Editor’s Note: This article was first published by the Environmental Defense Fund, an organization focusing on creating economical policies to support clean air and water; abundant fish and wildlife; and a stable climate. The article was authored by Tom Neltner and originally appeared here.
So far, efforts to reduce lead risks have been largely focused on young children because their developing brains make kids especially vulnerable to the toxin at very low levels. Since research also tended to concentrate on this group, little was known about how low levels of lead affect the health of adults – until now.
A new study in the prestigious journal Lancet puts adults and lead in the spotlight, and should serve as a wakeup call to regulators charged with protecting our safety and health. They can now begin to quantify the true economic and societal costs of lead exposure.
Lead and risk of premature death: A new picture emerges
A team led by Bruce Lanphear, a health sciences professor at Simon Fraser University, mined existing, nationally representative data on more than 14,000 adults. All had their blood tested for lead between 1988 and 1994, and had died before 2011.
People with blood levels of 6.7 micrograms of lead per deciliter had a 37-percent higher risk of death from all causes, and a 70-percent higher risk of death due to cardiovascular disease, compared with those with a blood lead level of 1 microgram per deciliter. These blood levels were previously thought to be safe.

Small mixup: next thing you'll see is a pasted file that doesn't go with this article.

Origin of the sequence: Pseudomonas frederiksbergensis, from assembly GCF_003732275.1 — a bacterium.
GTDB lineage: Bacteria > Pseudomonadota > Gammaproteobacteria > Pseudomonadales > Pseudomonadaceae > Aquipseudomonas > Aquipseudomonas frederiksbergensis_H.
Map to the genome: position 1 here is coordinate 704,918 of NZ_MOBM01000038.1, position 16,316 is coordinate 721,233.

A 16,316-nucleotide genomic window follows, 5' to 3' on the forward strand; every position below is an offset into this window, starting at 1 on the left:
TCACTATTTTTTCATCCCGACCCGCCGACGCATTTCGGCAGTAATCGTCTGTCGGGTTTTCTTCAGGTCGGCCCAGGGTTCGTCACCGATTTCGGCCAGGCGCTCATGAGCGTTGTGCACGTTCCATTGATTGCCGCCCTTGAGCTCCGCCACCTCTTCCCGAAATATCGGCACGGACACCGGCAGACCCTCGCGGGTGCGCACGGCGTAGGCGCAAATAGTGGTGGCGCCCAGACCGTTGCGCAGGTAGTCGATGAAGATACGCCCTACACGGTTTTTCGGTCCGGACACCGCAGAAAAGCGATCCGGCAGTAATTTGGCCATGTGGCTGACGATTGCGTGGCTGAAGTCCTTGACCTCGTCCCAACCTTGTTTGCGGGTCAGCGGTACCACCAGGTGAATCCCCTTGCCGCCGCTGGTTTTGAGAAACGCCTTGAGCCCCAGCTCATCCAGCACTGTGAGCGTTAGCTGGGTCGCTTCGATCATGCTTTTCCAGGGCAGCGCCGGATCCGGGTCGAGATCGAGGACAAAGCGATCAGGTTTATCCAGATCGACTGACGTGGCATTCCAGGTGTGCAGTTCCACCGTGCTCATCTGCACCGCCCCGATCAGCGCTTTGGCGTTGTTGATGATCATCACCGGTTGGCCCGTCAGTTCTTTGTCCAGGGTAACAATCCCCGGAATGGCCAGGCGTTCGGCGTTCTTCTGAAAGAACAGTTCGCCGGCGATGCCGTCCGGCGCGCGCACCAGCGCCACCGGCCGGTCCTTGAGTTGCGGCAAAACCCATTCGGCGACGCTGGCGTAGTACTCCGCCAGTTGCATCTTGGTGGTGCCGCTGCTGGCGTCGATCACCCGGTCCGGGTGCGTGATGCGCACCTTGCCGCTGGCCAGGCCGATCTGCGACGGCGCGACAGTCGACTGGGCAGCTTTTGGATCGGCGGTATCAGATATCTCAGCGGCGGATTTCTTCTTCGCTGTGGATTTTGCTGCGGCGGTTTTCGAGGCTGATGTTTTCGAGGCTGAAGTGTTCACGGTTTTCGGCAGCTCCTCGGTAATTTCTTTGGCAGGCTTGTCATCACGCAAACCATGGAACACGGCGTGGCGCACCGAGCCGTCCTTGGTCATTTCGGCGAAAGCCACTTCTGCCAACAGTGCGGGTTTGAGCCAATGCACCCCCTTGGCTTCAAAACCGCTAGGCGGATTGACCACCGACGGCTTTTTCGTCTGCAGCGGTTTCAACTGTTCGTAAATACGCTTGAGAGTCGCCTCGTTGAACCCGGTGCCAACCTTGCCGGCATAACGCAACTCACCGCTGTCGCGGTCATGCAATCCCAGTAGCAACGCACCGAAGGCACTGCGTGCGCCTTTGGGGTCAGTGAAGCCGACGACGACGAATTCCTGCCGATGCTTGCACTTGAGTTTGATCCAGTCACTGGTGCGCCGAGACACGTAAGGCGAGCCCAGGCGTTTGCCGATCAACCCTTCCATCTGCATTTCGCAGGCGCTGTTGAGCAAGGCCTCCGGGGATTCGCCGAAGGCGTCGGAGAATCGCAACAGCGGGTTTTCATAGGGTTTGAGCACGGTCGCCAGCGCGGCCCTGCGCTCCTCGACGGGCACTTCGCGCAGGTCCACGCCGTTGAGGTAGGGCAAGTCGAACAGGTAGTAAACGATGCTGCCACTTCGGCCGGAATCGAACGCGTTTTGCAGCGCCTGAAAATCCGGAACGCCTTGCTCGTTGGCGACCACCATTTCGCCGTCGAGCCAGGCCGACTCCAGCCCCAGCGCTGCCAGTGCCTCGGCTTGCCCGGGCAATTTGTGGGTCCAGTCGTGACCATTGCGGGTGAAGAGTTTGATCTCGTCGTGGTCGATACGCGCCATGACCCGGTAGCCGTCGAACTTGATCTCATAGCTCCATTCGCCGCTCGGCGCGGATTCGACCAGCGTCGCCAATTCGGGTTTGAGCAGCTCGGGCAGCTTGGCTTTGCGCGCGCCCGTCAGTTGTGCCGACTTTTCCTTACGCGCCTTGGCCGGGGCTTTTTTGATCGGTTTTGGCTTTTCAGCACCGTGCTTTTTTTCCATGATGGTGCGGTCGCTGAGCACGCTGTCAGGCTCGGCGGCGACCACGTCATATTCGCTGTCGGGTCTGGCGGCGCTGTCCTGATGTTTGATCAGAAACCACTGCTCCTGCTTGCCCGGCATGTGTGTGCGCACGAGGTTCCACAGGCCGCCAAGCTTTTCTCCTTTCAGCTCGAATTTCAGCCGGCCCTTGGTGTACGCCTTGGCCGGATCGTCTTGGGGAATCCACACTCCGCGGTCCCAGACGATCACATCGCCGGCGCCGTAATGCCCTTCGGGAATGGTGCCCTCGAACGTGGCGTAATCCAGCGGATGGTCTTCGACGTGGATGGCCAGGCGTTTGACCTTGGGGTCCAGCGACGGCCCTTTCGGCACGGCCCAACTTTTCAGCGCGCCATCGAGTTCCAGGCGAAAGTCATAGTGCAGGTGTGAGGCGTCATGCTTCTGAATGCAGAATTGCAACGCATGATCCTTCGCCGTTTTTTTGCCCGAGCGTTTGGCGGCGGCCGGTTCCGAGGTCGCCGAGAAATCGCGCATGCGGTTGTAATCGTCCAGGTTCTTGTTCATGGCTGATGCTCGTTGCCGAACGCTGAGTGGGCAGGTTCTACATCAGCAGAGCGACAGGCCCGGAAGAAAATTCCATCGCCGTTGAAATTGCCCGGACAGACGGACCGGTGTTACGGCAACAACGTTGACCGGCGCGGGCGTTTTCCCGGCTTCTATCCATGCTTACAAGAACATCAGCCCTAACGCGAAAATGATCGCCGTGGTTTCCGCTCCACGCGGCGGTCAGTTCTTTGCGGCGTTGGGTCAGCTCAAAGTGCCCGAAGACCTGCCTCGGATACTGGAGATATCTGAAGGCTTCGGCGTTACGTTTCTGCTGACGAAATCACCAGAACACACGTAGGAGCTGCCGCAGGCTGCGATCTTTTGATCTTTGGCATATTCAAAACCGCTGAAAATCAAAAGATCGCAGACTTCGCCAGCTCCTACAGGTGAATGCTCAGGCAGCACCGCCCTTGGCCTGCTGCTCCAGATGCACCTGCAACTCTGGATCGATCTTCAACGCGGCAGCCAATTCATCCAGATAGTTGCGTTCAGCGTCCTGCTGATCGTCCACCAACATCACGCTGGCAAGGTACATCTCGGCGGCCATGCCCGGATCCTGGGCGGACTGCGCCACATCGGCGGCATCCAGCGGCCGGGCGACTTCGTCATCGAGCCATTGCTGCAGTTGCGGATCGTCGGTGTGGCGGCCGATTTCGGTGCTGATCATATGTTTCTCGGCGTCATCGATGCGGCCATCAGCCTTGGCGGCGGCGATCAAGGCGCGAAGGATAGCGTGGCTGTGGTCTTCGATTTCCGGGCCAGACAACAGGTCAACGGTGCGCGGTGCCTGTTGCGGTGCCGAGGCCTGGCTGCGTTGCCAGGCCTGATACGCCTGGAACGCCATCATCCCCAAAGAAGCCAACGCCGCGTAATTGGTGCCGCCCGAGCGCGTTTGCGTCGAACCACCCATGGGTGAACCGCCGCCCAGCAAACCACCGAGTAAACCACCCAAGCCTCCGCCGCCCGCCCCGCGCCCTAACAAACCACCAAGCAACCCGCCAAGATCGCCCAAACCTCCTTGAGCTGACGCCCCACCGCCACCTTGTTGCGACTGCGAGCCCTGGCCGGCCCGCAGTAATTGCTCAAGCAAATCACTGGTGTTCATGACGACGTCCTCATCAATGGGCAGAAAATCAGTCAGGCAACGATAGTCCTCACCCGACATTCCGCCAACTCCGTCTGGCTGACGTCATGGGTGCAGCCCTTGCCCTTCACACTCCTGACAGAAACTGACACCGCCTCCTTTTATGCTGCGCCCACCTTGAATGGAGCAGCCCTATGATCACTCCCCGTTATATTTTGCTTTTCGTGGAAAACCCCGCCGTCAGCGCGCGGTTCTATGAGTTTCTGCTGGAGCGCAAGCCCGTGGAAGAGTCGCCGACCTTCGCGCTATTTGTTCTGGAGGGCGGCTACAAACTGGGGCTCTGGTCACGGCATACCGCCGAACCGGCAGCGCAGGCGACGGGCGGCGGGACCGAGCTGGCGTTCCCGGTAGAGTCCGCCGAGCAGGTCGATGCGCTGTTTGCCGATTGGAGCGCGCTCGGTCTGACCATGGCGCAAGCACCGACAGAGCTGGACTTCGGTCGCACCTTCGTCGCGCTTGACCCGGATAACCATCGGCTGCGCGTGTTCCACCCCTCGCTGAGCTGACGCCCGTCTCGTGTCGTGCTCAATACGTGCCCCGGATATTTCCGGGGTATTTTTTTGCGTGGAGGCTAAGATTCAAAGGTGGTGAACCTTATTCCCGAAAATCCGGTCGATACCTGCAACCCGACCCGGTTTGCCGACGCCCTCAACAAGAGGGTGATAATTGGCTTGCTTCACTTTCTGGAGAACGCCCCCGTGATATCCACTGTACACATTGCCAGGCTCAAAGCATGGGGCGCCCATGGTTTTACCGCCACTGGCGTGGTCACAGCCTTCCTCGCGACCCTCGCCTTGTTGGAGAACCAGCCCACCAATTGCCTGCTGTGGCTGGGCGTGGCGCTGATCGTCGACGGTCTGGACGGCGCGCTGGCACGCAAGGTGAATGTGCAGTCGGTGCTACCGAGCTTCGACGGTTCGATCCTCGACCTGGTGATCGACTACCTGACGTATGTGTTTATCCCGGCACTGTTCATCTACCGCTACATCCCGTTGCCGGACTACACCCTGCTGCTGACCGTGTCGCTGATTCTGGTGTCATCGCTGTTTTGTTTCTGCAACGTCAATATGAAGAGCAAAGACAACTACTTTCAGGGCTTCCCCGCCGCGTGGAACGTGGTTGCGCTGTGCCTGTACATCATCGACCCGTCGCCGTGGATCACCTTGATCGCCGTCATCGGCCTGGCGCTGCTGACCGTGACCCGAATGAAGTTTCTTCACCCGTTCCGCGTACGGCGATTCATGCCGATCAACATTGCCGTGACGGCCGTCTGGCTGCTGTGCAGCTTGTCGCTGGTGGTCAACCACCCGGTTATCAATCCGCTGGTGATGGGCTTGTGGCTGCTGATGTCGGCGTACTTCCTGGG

Similarly, ischemic heart disease mortality – a condition that reduces the blood flow to the heart, causing a heart attack – rose 108 percent in adults with a concentration of 6.7 micrograms per deciliter of lead in their blood.
The upshot of this study is that levels of lead previously considered safe are attributed to more than 265,000 premature cardiovascular deaths a year – more than half of all tobacco-related deaths in the United States today – and why the Lancet study is so important from a policy perspective.
What will our policymakers do next?
Federal regulatory agencies have a rigorous process of vetting significant studies such as this one through peer review panels, science advisory boards, agency experts and the Office of Management and Budget before it can be the basis of an economic analysis and support rule making.
Therefore, we don’t expect this remarkable study to have an immediate impact on rules, especially in the anti-regulatory environment in which we exist today.
But the U.S. Environmental Protection Agency, the U.S. Food and Drug Administration, and the Occupational Safety and Health Administration all have a legal and ethical obligation to give the Lancet lead study serious consideration and to take it through this review process. The next opportunity is the EPA’s long-awaited revisions to the Lead and Copper Rule limiting lead in drinking water.
We now know that even low levels of lead alter lives. Lead affects our brains when we’re young and contribute to our premature death as adults. It’s why we must redouble our efforts to reduce all exposure to lead – period.